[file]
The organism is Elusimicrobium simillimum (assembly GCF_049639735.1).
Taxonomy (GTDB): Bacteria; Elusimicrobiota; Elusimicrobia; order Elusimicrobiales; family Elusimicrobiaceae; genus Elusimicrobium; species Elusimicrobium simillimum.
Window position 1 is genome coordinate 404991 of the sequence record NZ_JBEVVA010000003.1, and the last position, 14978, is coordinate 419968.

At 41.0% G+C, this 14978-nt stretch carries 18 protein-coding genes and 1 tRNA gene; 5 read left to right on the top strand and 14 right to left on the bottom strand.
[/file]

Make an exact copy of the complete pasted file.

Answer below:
The organism is Elusimicrobium simillimum (assembly GCF_049639735.1).
Taxonomy (GTDB): Bacteria; Elusimicrobiota; Elusimicrobia; order Elusimicrobiales; family Elusimicrobiaceae; genus Elusimicrobium; species Elusimicrobium simillimum.
Window position 1 is genome coordinate 404991 of the sequence record NZ_JBEVVA010000003.1, and the last position, 14978, is coordinate 419968.

At 41.0% G+C, this 14978-nt stretch carries 18 protein-coding genes and 1 tRNA gene; 5 read left to right on the top strand and 14 right to left on the bottom strand.